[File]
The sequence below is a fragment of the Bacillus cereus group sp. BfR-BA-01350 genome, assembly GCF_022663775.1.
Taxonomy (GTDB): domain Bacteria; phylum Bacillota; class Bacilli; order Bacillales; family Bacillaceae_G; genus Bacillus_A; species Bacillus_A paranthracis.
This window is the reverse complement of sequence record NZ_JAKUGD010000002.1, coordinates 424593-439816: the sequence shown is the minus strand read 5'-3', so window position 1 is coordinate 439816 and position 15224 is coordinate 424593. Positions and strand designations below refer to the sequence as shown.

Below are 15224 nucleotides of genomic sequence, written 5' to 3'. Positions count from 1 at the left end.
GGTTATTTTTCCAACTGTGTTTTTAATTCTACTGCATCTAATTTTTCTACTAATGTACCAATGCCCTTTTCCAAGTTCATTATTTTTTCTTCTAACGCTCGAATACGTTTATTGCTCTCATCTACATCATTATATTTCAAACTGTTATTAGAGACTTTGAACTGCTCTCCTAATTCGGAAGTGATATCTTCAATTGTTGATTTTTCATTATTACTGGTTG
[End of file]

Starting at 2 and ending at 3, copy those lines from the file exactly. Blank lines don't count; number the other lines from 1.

Taxonomy (GTDB): domain Bacteria; phylum Bacillota; class Bacilli; order Bacillales; family Bacillaceae_G; genus Bacillus_A; species Bacillus_A paranthracis.
This window is the reverse complement of sequence record NZ_JAKUGD010000002.1, coordinates 424593-439816: the sequence shown is the minus strand read 5'-3', so window position 1 is coordinate 439816 and position 15224 is coordinate 424593. Positions and strand designations below refer to the sequence as shown.